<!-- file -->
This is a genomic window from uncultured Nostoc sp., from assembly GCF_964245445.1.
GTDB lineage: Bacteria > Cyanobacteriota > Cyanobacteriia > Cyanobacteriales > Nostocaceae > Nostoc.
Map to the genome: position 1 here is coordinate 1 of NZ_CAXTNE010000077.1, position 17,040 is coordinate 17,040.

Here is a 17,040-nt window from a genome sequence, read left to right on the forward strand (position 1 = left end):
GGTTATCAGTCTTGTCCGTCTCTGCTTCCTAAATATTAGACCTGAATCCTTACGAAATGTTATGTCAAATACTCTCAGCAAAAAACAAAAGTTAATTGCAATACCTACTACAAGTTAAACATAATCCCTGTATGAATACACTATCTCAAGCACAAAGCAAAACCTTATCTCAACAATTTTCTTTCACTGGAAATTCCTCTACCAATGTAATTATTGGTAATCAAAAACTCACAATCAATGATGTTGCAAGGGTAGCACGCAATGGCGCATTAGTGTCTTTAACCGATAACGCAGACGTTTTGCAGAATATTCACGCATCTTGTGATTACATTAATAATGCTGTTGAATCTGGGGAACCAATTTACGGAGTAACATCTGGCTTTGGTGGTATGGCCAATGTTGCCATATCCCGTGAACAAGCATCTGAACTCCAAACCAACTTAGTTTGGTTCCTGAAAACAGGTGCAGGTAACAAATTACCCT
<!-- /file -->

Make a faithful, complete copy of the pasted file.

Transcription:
This is a genomic window from uncultured Nostoc sp., from assembly GCF_964245445.1.
GTDB lineage: Bacteria > Cyanobacteriota > Cyanobacteriia > Cyanobacteriales > Nostocaceae > Nostoc.
Map to the genome: position 1 here is coordinate 1 of NZ_CAXTNE010000077.1, position 17,040 is coordinate 17,040.

Here is a 17,040-nt window from a genome sequence, read left to right on the forward strand (position 1 = left end):
GGTTATCAGTCTTGTCCGTCTCTGCTTCCTAAATATTAGACCTGAATCCTTACGAAATGTTATGTCAAATACTCTCAGCAAAAAACAAAAGTTAATTGCAATACCTACTACAAGTTAAACATAATCCCTGTATGAATACACTATCTCAAGCACAAAGCAAAACCTTATCTCAACAATTTTCTTTCACTGGAAATTCCTCTACCAATGTAATTATTGGTAATCAAAAACTCACAATCAATGATGTTGCAAGGGTAGCACGCAATGGCGCATTAGTGTCTTTAACCGATAACGCAGACGTTTTGCAGAATATTCACGCATCTTGTGATTACATTAATAATGCTGTTGAATCTGGGGAACCAATTTACGGAGTAACATCTGGCTTTGGTGGTATGGCCAATGTTGCCATATCCCGTGAACAAGCATCTGAACTCCAAACCAACTTAGTTTGGTTCCTGAAAACAGGTGCAGGTAACAAATTACCCT